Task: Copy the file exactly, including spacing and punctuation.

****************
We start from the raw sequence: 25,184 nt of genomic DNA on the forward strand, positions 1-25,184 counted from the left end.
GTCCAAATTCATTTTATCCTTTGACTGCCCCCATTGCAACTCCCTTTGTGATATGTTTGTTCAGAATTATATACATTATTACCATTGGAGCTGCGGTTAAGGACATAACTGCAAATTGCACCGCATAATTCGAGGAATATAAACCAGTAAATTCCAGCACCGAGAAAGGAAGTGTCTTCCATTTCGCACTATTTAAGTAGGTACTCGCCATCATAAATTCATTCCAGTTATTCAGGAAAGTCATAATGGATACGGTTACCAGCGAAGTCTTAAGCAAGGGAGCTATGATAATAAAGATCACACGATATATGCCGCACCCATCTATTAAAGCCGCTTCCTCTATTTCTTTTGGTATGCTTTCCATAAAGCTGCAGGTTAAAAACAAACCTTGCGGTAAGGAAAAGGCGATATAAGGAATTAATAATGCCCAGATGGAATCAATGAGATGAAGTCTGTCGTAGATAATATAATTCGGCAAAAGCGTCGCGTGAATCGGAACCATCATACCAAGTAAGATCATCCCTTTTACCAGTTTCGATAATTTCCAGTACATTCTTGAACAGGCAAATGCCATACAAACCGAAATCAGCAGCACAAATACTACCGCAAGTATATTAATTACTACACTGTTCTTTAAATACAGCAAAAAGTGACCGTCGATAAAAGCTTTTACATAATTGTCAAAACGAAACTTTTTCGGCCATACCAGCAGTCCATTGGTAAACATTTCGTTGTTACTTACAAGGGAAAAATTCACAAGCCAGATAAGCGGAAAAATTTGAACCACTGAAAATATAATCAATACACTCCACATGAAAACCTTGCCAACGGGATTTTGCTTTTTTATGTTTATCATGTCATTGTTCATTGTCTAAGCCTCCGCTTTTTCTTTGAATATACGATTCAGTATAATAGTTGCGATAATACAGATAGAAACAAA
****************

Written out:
We start from the raw sequence: 25,184 nt of genomic DNA on the forward strand, positions 1-25,184 counted from the left end.
GTCCAAATTCATTTTATCCTTTGACTGCCCCCATTGCAACTCCCTTTGTGATATGTTTGTTCAGAATTATATACATTATTACCATTGGAGCTGCGGTTAAGGACATAACTGCAAATTGCACCGCATAATTCGAGGAATATAAACCAGTAAATTCCAGCACCGAGAAAGGAAGTGTCTTCCATTTCGCACTATTTAAGTAGGTACTCGCCATCATAAATTCATTCCAGTTATTCAGGAAAGTCATAATGGATACGGTTACCAGCGAAGTCTTAAGCAAGGGAGCTATGATAATAAAGATCACACGATATATGCCGCACCCATCTATTAAAGCCGCTTCCTCTATTTCTTTTGGTATGCTTTCCATAAAGCTGCAGGTTAAAAACAAACCTTGCGGTAAGGAAAAGGCGATATAAGGAATTAATAATGCCCAGATGGAATCAATGAGATGAAGTCTGTCGTAGATAATATAATTCGGCAAAAGCGTCGCGTGAATCGGAACCATCATACCAAGTAAGATCATCCCTTTTACCAGTTTCGATAATTTCCAGTACATTCTTGAACAGGCAAATGCCATACAAACCGAAATCAGCAGCACAAATACTACCGCAAGTATATTAATTACTACACTGTTCTTTAAATACAGCAAAAAGTGACCGTCGATAAAAGCTTTTACATAATTGTCAAAACGAAACTTTTTCGGCCATACCAGCAGTCCATTGGTAAACATTTCGTTGTTACTTACAAGGGAAAAATTCACAAGCCAGATAAGCGGAAAAATTTGAACCACTGAAAATATAATCAATACACTCCACATGAAAACCTTGCCAACGGGATTTTGCTTTTTTATGTTTATCATGTCATTGTTCATTGTCTAAGCCTCCGCTTTTTCTTTGAATATACGATTCAGTATAATAGTTGCGATAATACAGATAGAAACAAA